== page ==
SMEs that can adopt digital solutions will be more likely to survive.
Those in the food and beverage sector are obvious candidates to adopt online distribution channels. Education and medical clinics can also potentially adopt digital solutions in delivering their services.
Other businesses may have to consider product diversification or turn to value-added services to survive.
With uncertainty and new models the order of the day, Lee says SMEs must have a paradigm shift to build resilience and prepare for the future.
He advises them to rebuild from where they left off by identifying structural barriers within the company that they may have ignored prior to the MCO.
“The stabilisation to recovery stage may take a while, about six months to maybe the first half of next year. We are looking at a long-U recovery. But you need to build resilience for sustainability.
“Look into what you can do better, or why you were impacted more than others during the MCO. You will also need to consider things like digitalisation, automation, e-commerce and upgrading of skillsets.
“Consolidate your operations. You may also want to look at reorientation of supply chains because companies were also affected by the trade war earlier. So companies need to look at operating cost and supply chain post-Covid-19, ” he says.
Other things to keep an eye on are changes in consumer behaviour and, possibly, factory layouts as people continue to practise social distancing. Brick and mortar businesses will have to undergo transformation and the future of work will need reskilling.
“So the MCO allows you to consider a lot of changes. There will be an impact to your operations based on what you adopt, like disruption to workforce and making do with non-essentials. Take this opportunity to look into these things, ” he adds.
These efforts can be carried out over time to ensure that further strain is not placed on their shoulders as they will need to juggle recovery efforts with a deterioration in market demand and continued cash flow challenges.
SMEs will also need to rebuild their balance sheet before committing to new investments.
“Manufacturing SMEs will be most hard-pressed because they are usually labour-driven. Investment into automation and other capital-intensive solutions at this juncture will only add further risk on liquidity and insolvency while expected factory orders will likely to be moderate in the near term. So the managers do not have easy solutions on adaptability.
“But disruption in the environment will compel businesses, big or small, to speed up on adaptability and may even result in efficiency gains, ” notes Lau.
Koong urges companies to learn from the crisis and evolve. Otherwise, they will count among those who will be shuttered.
“If you can go through the Covid-19 crisis, then you are a real entrepreneur. If you cannot go through it, then maybe you are not a real entrepreneur. That means you didn’t do the things that you know best.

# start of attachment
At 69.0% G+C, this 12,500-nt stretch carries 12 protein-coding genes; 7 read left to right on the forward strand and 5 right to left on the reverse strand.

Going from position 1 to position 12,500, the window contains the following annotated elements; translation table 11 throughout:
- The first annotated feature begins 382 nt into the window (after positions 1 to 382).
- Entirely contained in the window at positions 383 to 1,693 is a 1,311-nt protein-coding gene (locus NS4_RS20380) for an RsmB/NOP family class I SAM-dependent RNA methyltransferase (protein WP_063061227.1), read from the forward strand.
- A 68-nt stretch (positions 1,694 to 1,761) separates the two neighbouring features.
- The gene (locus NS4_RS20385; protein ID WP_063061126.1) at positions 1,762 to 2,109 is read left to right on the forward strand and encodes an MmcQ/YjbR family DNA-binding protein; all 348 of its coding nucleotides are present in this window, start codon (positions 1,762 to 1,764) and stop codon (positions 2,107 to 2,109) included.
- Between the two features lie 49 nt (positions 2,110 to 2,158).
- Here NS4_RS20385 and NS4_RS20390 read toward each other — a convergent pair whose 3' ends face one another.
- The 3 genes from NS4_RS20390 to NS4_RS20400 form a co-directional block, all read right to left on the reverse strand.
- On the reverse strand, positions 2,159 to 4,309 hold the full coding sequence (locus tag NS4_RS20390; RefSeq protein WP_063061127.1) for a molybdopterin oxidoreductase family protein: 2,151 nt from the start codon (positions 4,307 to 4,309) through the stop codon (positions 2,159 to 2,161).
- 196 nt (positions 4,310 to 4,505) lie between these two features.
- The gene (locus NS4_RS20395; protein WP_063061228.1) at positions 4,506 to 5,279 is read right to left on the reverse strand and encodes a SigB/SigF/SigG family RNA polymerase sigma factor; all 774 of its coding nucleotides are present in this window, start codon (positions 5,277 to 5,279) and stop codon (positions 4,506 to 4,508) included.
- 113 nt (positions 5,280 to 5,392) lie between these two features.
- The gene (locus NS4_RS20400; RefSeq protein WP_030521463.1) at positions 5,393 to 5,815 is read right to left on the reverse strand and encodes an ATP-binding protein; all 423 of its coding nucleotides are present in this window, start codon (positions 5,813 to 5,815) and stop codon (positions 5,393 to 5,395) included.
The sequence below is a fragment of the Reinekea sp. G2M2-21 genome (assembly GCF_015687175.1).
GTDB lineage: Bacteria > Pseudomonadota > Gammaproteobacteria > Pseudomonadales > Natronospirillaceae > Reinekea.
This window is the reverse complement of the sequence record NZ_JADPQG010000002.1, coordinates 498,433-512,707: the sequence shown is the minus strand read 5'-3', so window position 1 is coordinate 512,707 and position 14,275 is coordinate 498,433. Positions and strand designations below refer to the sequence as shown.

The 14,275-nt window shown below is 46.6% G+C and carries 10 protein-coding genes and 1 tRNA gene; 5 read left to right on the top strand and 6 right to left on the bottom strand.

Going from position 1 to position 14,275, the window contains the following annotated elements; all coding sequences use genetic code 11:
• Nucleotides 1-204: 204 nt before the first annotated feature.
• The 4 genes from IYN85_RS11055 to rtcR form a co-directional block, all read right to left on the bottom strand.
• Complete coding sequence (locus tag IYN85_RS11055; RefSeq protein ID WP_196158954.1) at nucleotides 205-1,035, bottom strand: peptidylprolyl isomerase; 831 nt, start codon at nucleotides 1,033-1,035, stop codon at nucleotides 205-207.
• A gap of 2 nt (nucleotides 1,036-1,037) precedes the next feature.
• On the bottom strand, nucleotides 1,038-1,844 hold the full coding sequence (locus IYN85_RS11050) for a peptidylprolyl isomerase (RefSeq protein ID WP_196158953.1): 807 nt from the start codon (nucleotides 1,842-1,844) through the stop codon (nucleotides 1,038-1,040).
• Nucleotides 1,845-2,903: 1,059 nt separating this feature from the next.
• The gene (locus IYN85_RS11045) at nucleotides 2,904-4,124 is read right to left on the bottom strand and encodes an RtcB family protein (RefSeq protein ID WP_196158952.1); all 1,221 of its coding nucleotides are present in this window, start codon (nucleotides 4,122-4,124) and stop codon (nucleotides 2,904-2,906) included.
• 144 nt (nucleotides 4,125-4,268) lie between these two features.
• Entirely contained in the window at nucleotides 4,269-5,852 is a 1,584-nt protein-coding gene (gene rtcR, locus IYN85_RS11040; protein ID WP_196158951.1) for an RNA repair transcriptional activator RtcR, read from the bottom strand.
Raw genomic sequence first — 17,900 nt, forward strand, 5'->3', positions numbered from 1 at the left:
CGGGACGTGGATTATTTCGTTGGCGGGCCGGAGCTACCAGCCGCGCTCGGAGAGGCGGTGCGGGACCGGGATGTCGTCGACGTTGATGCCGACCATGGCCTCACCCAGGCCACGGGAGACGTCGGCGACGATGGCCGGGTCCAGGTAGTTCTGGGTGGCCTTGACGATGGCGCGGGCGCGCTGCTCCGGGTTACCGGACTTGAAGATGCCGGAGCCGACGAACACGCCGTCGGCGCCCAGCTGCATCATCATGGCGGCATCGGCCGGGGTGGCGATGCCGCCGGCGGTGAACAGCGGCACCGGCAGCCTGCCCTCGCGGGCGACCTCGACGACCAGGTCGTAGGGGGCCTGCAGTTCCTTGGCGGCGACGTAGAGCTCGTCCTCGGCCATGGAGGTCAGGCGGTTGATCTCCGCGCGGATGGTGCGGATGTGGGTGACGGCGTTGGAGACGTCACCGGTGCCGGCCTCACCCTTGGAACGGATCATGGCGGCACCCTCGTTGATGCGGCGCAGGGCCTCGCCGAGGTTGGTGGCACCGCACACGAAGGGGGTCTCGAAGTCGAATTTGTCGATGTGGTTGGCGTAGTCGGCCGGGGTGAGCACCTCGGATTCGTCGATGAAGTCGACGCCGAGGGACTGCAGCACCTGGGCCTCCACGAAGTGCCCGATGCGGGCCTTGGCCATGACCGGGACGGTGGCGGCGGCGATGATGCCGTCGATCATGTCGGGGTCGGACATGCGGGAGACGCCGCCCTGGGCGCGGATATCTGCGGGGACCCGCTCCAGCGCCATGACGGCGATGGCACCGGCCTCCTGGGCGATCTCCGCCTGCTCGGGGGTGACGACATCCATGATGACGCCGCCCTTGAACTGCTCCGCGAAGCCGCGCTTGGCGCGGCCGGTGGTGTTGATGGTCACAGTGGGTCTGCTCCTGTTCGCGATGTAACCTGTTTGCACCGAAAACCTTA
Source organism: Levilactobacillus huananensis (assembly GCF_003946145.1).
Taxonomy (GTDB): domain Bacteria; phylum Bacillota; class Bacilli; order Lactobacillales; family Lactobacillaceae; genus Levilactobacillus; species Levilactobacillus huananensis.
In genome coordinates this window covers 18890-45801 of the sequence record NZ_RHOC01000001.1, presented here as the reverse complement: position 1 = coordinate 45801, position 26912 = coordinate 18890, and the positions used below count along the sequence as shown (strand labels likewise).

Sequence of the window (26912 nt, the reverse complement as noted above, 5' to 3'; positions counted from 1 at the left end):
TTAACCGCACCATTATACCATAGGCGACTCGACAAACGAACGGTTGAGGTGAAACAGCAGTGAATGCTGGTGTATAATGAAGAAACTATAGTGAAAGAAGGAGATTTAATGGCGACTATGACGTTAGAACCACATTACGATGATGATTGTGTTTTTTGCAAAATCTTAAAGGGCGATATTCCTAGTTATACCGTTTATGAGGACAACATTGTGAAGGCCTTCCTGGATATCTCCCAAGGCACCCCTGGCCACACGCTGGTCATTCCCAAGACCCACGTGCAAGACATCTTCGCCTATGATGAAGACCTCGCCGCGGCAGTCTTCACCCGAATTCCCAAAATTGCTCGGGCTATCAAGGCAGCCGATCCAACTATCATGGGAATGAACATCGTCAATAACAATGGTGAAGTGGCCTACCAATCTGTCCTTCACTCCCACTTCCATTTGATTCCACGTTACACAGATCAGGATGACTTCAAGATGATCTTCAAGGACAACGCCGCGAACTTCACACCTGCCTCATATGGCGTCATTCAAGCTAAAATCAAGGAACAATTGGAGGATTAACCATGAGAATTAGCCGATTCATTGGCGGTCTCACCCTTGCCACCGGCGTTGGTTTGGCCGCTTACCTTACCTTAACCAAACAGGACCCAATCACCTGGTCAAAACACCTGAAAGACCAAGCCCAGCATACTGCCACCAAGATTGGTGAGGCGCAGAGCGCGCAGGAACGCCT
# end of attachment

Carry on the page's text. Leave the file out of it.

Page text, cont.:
“There are a lot of people selling all kinds of products and services out there. Just because someone can earn money for it, it doesn’t mean that you can make the same because not everyone knows how to do it best. So you should do what you are good at and produce what people want.
“Profit is important in good times, but cashflow is important in bad times. Companies will need to be more aware of this moving forward, ” says Koong.
He hopes more companies will look into automation and IR4.0 and tap into every available incentive, loan and grant to implement this.
Apart from considering internal issues, they will also need to look at how they can merge or synergise with others as consumers are increasingly looking for one-stop solutions.
As the SME landscape changes, there will also be a need for the government to retool policy to better support these changes.
For example, Lee says the government may want to look at better security for the gig economy and addressing the last-mile support for digital and e-commerce.
“Everyone will have to reorientate. The government will also need to take into account the new normal.
“No matter what, SME is still the biggest pillar for Malaysia’s economy. There are still a lot of institutions to support SMEs. It is not the end of the day for them, ” quips Lee.
Lau adds that the government should also look into enhancing SME capacity to adapt digitally or providing incentives for employee reskilling so that existing business models can better respond to the changing environment.
And given that there will be casualties in the shorter term, the government should create a reskilling programme to absorb them to ensure that the country’s aggregate productive capacity is enhanced to pave the way for an eventual recovery.
Opportunities in crisis
As many stories there are about companies going bust, there have also been just as many about businesses that were birthed in the midst of a crisis.
Such was the case for system integrator Acestar Sdn Bhd.
Group chief executive officer Natalie Sit founded her company in 2008 in the midst of the last financial crisis.
“Regardless of what business you run, uncertainties and challenges are part of the game. Not everything will follow your plans.
“What’s important for businesses now is to ensure that they can break even. Stay alive for three months and things will get better. You just need to hold on a little longer.
“A lot of young companies are still building their confidence so they think, if they close earlier, they can cut their losses. If they can hold on a little longer, I believe, they can make it.
“During the last crisis, we just worked hard to break even every month. Times were tough, so I just worked harder. It is easier for companies with smaller revenues to break even. I didn’t care about what was happening outside. The external will only distract you.
“At the end of the day, we chose to be entrepreneurs. We cannot be fearful. We need to continue to provide direction for our company.
“Try to find opportunities around you to increase sales or reduce expenses. We need to be naive enough to believe that it will be ok, ” she shares.
First published in The Star, 11 April 2020